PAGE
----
Predicting Failure in Aircraft Structures – Simulating Fracture across Scales and Times
published: March 6, 2018, recorded: February 2018, views: 949
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You could fly every day of your life in a commercial aircraft for twenty thousand years without suffering a fatal accident. This extraordinary level of safety is the product of decades of engineering and materials science research. Simultaneously, engineers have strived to produce lighter and stronger aircraft, with increased range and metals have thus been gradually replaced by lighter advanced composite materials, which take up more than half of the structural weight of today's most advanced aircraft. Such progress has been largely enabled by modeling and simulation of materials and structures, which have revolutionized design by enabling engineers to investigate virtually various design strategies. This presentation will focus on the challenges which have been posed, are posed, and will be posed to such modeling and simulation tools in the strive to predict the durability of lighter, stronger, longer-ranging and more reliable aircraft. We will also discuss several applications where interfaces are key to the behavior of mechanical systems, ranging from composite aircraft structures to surgical simulators, and we will present and compare different alternatives to discretize problems involving moving and free interfaces. Finally, we will define digital twins and investigate their potential in engineering and biomedical applications.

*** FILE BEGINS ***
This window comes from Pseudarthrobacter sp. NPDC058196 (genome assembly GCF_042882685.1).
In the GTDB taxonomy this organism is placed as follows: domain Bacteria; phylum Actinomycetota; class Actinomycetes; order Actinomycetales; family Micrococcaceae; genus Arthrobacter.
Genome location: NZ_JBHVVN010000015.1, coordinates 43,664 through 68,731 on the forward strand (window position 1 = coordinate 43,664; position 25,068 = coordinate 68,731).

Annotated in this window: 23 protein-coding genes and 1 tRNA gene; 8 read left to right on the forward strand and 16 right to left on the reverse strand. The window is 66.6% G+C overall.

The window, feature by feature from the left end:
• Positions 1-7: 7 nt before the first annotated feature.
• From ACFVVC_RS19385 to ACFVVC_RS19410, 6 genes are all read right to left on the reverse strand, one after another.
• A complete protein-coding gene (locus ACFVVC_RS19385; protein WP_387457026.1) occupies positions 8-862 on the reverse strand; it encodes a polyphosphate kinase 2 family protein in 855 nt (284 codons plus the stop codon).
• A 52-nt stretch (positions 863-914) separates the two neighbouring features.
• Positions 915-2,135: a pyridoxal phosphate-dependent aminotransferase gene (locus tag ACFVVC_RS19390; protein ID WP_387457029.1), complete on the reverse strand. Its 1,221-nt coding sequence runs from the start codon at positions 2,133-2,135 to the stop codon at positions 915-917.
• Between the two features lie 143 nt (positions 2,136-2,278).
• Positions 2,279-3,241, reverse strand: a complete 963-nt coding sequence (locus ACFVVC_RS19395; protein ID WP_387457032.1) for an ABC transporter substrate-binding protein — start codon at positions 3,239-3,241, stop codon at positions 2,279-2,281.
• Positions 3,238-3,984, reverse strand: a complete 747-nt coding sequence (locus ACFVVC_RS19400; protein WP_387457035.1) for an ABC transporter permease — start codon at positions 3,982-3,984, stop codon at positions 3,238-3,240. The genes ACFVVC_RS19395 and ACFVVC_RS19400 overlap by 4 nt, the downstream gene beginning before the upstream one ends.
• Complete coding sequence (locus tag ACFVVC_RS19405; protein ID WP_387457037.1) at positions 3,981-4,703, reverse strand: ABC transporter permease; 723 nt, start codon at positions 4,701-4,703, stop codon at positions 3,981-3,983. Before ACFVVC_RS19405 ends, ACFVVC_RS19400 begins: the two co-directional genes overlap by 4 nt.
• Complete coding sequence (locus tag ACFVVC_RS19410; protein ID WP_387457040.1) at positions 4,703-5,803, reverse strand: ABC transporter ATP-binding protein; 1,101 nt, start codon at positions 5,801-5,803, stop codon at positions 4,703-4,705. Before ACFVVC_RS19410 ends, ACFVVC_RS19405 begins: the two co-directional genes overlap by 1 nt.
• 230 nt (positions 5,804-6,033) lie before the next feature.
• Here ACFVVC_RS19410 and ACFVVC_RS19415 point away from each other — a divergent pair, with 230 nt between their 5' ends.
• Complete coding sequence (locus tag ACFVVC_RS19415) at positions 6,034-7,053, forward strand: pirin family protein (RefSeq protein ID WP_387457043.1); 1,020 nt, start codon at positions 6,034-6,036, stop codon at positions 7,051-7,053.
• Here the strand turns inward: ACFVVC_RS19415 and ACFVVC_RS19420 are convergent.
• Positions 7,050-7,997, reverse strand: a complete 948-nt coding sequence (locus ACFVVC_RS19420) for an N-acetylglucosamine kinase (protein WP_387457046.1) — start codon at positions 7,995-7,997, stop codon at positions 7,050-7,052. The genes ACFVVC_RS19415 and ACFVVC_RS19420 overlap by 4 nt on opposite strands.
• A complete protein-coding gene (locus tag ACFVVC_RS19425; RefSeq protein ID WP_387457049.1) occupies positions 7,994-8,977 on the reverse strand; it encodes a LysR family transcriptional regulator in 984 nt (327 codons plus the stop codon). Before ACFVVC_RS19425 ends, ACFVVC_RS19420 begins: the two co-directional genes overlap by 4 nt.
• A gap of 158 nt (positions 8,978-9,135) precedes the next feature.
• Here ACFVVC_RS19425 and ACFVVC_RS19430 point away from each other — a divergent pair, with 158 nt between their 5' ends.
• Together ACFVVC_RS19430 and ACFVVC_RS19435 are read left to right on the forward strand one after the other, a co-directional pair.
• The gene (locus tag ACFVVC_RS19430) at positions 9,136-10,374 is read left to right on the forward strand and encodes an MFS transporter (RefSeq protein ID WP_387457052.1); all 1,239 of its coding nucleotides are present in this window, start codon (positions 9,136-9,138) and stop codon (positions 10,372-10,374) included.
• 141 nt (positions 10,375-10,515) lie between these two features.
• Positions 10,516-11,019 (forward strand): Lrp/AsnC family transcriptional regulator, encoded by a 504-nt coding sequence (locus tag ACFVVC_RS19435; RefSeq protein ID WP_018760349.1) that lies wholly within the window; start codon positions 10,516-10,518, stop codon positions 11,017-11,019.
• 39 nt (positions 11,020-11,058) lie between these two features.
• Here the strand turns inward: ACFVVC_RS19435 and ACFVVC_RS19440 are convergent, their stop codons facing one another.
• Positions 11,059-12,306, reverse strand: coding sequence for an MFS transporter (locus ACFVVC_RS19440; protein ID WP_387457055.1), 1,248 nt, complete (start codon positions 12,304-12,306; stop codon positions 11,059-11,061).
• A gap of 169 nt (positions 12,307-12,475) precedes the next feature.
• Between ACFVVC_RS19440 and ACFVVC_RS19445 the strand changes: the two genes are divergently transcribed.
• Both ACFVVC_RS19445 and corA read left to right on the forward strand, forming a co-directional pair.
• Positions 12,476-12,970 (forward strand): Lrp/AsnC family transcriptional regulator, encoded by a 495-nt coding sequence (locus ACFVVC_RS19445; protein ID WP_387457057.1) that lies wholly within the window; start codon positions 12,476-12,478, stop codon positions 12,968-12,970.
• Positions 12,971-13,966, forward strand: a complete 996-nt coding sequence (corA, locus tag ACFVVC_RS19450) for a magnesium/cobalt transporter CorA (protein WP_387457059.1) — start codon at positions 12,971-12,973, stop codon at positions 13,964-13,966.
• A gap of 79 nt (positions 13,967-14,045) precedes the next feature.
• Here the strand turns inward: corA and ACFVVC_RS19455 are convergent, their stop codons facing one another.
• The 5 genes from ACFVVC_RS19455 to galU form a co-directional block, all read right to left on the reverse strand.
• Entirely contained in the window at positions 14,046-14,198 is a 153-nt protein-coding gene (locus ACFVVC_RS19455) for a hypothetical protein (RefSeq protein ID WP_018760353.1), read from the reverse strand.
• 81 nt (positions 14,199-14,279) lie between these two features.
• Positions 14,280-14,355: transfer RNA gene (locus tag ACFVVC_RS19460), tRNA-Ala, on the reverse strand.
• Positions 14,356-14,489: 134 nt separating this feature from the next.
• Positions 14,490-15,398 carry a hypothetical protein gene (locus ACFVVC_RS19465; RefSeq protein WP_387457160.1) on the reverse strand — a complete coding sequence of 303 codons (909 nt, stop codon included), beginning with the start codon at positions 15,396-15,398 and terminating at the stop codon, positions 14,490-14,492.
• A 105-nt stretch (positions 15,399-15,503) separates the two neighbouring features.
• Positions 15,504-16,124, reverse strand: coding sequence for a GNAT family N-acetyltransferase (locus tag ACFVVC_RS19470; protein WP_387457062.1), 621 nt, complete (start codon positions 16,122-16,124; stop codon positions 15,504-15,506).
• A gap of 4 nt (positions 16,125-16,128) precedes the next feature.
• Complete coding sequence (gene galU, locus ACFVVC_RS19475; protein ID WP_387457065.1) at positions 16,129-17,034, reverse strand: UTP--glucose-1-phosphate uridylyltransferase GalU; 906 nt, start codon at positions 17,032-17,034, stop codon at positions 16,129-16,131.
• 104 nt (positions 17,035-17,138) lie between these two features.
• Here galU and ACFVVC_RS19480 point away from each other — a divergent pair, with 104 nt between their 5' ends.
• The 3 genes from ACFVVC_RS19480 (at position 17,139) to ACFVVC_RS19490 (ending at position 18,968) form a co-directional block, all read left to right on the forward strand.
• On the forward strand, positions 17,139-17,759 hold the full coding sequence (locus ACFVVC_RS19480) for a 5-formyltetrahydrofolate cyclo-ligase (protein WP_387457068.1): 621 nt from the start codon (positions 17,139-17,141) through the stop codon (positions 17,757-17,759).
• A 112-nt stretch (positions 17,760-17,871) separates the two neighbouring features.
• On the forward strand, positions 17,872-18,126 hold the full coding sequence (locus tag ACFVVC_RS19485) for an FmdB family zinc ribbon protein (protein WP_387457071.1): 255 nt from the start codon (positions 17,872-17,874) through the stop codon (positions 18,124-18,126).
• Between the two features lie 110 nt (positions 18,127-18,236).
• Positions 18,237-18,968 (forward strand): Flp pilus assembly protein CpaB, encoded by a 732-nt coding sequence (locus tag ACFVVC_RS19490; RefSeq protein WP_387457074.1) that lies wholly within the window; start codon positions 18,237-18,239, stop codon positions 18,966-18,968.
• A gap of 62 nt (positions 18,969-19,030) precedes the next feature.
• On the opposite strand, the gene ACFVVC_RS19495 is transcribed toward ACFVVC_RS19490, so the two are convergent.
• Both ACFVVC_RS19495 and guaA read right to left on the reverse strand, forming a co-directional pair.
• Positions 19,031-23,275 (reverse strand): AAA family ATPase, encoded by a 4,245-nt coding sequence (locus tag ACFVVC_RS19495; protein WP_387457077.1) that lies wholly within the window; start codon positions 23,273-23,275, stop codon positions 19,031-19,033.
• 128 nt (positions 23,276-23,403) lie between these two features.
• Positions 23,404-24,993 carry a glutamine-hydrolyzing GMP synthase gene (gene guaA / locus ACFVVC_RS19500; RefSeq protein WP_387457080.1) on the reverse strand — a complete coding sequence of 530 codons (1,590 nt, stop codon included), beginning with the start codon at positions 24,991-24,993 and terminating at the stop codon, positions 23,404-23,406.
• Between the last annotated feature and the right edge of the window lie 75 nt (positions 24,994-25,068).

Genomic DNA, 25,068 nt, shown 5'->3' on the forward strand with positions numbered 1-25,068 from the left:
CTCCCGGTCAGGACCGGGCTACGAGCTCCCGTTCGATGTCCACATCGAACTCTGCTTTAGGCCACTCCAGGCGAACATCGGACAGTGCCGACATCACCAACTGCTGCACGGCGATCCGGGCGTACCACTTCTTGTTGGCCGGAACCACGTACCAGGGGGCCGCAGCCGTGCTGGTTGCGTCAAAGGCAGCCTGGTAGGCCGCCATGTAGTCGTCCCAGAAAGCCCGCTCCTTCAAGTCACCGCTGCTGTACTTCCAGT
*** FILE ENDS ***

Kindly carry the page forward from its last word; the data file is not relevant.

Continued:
Download slides: kolokviji_bordas_aircraft_structures_01.pdf (86.7 MB)
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